August 26, 2003 · Lessig
The recording industry has been strongly opposed to a statutory or compulsory license for digital music (not the Internet radio kind, but a reasonable kind that would enable the spread of digital content). They object that “the market” should set the rate for music, not a federal statute. (Of course, they have no hesitation appealing to the statutory rate for damages, as opposed to the ordinary market measure for damages, when it comes to a breach, but that’s a separate matter).
But the history here is fun. Here’s a quote from a 1967 House Judiciary Report, considering a modification to the law as it existed then:
[T]he record producers argued vigorously that the compulsory license system must be retained. They asserted that the record industry is a half-billion-dollar business of great economic importance in the United States and throughout the world; records today are the principal means of disseminating music, and this creates special problems, since performers need unhampered access to musical material on nondiscriminatory terms. Historically, the record producers pointed out, there were no recording rights before 1909 and the 1909 statute adopted the compulsory license as a deliberate anti-monopoly condition on the grant of these rights. They argue that the result has been an outpouring of recorded music, with the public being given lower prices, improved quality, and a greater choice.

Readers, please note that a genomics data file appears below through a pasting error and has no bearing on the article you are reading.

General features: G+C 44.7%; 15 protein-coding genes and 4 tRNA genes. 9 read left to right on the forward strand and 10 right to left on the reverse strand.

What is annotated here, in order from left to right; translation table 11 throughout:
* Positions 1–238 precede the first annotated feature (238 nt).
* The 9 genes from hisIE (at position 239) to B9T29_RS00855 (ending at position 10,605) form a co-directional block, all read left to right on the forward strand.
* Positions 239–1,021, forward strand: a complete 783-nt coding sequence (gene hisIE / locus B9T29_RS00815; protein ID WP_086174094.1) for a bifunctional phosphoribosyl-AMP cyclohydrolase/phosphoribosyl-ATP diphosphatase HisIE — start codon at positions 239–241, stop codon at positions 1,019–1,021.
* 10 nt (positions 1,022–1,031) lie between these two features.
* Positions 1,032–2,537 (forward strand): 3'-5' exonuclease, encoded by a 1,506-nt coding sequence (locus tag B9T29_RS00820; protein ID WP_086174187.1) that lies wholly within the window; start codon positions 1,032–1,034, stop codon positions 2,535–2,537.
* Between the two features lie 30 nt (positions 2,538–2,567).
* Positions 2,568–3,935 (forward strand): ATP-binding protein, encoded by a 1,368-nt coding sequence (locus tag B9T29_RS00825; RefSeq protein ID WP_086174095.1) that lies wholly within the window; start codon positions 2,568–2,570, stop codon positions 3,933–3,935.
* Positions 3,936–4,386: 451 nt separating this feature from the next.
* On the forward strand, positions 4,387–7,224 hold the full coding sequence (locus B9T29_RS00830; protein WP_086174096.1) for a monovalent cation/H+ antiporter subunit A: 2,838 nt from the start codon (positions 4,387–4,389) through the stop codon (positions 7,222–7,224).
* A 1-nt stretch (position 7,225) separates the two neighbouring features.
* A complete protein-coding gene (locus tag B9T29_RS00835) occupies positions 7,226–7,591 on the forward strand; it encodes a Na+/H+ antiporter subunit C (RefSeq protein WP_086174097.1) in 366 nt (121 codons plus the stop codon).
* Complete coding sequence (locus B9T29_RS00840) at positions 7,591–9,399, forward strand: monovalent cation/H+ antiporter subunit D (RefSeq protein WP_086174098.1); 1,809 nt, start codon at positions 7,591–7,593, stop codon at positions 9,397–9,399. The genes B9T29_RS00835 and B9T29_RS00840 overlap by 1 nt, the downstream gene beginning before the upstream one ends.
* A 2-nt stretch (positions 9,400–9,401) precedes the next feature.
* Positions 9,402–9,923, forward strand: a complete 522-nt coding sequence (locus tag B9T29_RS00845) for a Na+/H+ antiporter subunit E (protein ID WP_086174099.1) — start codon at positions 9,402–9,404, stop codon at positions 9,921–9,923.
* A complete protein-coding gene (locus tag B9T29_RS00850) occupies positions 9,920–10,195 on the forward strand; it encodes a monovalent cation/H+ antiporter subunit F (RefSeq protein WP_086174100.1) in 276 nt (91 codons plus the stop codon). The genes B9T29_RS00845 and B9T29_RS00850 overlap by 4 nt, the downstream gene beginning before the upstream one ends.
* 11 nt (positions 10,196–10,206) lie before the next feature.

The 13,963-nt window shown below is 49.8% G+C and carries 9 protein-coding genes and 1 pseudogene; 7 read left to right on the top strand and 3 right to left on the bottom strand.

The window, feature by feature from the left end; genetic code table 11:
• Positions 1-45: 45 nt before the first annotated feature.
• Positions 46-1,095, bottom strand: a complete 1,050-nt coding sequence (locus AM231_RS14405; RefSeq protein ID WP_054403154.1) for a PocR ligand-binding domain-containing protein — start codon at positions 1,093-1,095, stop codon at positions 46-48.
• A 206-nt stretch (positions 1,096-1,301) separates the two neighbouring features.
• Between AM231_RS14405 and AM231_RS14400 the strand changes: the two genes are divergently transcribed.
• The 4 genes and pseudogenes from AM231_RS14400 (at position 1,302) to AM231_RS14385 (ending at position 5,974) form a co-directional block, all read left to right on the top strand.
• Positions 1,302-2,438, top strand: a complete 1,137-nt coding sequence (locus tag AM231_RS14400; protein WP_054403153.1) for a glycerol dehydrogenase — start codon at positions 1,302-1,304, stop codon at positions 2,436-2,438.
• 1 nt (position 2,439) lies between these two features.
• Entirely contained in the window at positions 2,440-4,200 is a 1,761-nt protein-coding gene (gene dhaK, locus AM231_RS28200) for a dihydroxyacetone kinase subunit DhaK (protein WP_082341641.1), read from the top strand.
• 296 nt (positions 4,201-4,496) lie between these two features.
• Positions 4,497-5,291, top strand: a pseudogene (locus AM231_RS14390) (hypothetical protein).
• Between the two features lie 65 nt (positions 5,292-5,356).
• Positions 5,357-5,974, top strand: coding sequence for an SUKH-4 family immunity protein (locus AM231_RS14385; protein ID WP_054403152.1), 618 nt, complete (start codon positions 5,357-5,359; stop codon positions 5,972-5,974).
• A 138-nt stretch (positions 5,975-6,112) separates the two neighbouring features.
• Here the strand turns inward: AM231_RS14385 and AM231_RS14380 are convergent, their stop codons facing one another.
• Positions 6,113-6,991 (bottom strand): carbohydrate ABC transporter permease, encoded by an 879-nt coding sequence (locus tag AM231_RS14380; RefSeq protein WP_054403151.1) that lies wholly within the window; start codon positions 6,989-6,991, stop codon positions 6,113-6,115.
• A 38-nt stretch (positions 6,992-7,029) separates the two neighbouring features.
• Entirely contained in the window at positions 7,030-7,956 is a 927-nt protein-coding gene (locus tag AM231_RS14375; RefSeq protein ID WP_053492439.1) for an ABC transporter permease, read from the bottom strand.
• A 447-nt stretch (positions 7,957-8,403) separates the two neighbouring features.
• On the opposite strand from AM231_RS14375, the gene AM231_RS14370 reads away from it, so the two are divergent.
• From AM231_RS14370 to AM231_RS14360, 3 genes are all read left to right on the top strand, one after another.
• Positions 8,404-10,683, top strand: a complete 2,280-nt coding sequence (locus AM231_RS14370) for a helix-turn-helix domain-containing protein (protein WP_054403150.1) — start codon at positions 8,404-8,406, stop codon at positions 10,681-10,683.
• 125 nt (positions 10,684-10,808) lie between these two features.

Copyright Law Revision, Committee on the Judiciary, 90th Cong. 1st, Sess., Rep. No. 83 66 (March 8, 1967).
“The result has been an outpouring of recorded music, with the public being given lower prices, improved quality, and a greater choice.”
(Thanks to Glenn Brown for drawing my attention to this report).